Published May 01, 2020 by Rebecca Goldfine

In Hard Times, Common Good Grant Students Make Critical Decisions

Students participating in this year's Common Good Grant program awarded more than $20,000 to seven local organizations, providing what could be vital funding to people and causes during difficult times.
Common Good Grant ceremony
A virtual Common Good Grant ceremony, with students, McKeen staff, and grant recipients. McKeen Center Associate Director Tom Ancona (top left corner) oversees the program. This year he was assisted by Amanda Cassano ’22 (top row, second column) and Matthew Henry ’20 (top row, third column).

Sixteen students, plus two student leaders, participated in Bowdoin's nineteenth annual Common Good Grant program—a program run by the McKeen Center for the Common Good. They recently held a ceremony, via Zoom, to bestow $20,340 to seven local nonprofits.

The Common Good Grant program was established in 2001, when an anonymous donor began giving $10,000 each year to students to allocate to agencies. Acting like a community foundation, Common Good Grant students both solicit donations to augment the grant base and evaluate grant proposals from local nonprofits to award funds in the spring. 

Since its inception, the program has distributed over $326,000 to more than 162 nonprofits in the community.  

"I believe strongly in the mission of this program, both for the direct good it does in our local communities and for the exceptional educational experience it provides our students," said Tom Ancona, who advises the Common Good Grant program for the McKeen Center. Participating students "show incredible thirst to learn, and wonderful care and consideration."

2019–2020 Common Good Grant program members:

Grant Committee: Jessica Bae ’22, Marie Caspard ’20, Amy Hussey ’23, Maggie Millar ’22, Madisen Miller ’22, Brian Ou ’23, Zain Padamsee ’23, and John Sweeney ’20

Development Committee: Jackson Coyle ’23, Jeannie Davis ’20, Song Eraou ’23, Mer Feero ’23, Leif Maynard ’23, Margot Ngo ’23, Micaela Simeone ’22, and Kevin Ye ’23

The 2020 Common Good Grant Ceremony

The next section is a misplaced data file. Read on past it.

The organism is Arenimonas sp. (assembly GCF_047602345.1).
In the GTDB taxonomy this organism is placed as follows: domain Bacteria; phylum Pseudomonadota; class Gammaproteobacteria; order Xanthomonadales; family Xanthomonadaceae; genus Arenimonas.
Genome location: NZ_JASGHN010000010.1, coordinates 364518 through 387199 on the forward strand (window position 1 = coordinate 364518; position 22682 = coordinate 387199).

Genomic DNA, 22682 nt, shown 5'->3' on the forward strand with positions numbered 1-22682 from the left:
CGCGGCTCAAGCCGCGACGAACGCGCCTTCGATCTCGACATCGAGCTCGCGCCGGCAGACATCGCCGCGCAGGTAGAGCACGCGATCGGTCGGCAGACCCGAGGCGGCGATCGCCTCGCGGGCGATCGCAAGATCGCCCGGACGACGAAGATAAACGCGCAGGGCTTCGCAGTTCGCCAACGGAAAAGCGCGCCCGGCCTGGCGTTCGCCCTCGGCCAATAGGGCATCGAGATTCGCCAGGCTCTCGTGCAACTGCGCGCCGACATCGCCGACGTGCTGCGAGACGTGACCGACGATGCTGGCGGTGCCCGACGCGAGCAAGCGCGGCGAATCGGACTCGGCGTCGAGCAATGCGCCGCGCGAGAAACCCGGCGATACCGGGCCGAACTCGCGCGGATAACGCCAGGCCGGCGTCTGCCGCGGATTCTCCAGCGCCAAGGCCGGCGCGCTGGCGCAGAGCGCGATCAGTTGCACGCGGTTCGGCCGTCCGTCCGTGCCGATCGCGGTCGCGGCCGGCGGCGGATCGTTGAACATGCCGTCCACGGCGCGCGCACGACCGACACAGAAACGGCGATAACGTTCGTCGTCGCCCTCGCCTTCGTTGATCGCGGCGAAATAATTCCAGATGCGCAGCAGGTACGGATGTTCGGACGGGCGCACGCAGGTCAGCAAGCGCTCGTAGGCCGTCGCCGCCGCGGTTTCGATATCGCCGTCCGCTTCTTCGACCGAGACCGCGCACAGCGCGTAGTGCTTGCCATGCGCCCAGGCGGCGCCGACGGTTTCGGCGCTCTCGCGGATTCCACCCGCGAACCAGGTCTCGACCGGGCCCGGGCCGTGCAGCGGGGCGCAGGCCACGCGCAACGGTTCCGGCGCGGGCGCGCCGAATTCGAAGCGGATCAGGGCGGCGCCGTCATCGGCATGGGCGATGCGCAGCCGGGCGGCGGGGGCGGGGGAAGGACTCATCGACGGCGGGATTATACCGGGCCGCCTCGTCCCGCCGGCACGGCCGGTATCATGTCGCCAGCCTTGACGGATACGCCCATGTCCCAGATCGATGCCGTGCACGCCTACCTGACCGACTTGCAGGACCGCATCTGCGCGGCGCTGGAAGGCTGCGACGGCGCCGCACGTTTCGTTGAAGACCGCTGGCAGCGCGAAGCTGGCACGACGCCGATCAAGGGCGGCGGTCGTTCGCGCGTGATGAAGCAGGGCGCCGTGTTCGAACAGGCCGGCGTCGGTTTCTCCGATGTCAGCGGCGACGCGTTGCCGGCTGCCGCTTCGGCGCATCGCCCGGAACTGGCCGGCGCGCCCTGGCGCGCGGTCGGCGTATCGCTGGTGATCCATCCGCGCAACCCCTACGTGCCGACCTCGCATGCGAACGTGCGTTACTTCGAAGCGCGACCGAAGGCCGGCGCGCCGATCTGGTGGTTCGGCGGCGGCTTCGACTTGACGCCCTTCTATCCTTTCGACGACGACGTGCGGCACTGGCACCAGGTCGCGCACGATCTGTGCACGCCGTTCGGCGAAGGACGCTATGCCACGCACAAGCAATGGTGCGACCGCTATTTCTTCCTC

After students apply and are selected, they meet weekly starting in September to learn about the work of nonprofits and foundations, and to begin reviewing applications. Participants serve either on the program's grant committeewhich determines which organizations are fundedor on the development committee, which raises extra money to add to the original fund.

When this semester was disrupted by the novel coronavirus, the students continued their work remotely. Amanda Cassano ’22, who is one of the program's two student leaders with Matthew Henry ’20, said she was impressed by the commitment shown by her peers to finish out the process. 

"I'm more proud than anything else of the efforts of committee members who stayed engaged and dedicated to the program and came together in these final weeks to allocate funding to organizations," she said. "These students really care and came together to make this a successful program."

Their final decisions on which organizations to fund took a notable turn after COVID-19 forced people into their homes and precipitated the loss of millions of jobs. "It was almost amazing how much it dominated the decision-making from the sidelines," Henry said.

Discussions among students took on a heavier significance as the toll of COVID-19 became clearer. "Not every organization is going to come back from this, so our thought process was, what kind of services in a community do we still want to see being met after this is over?" Cassano said.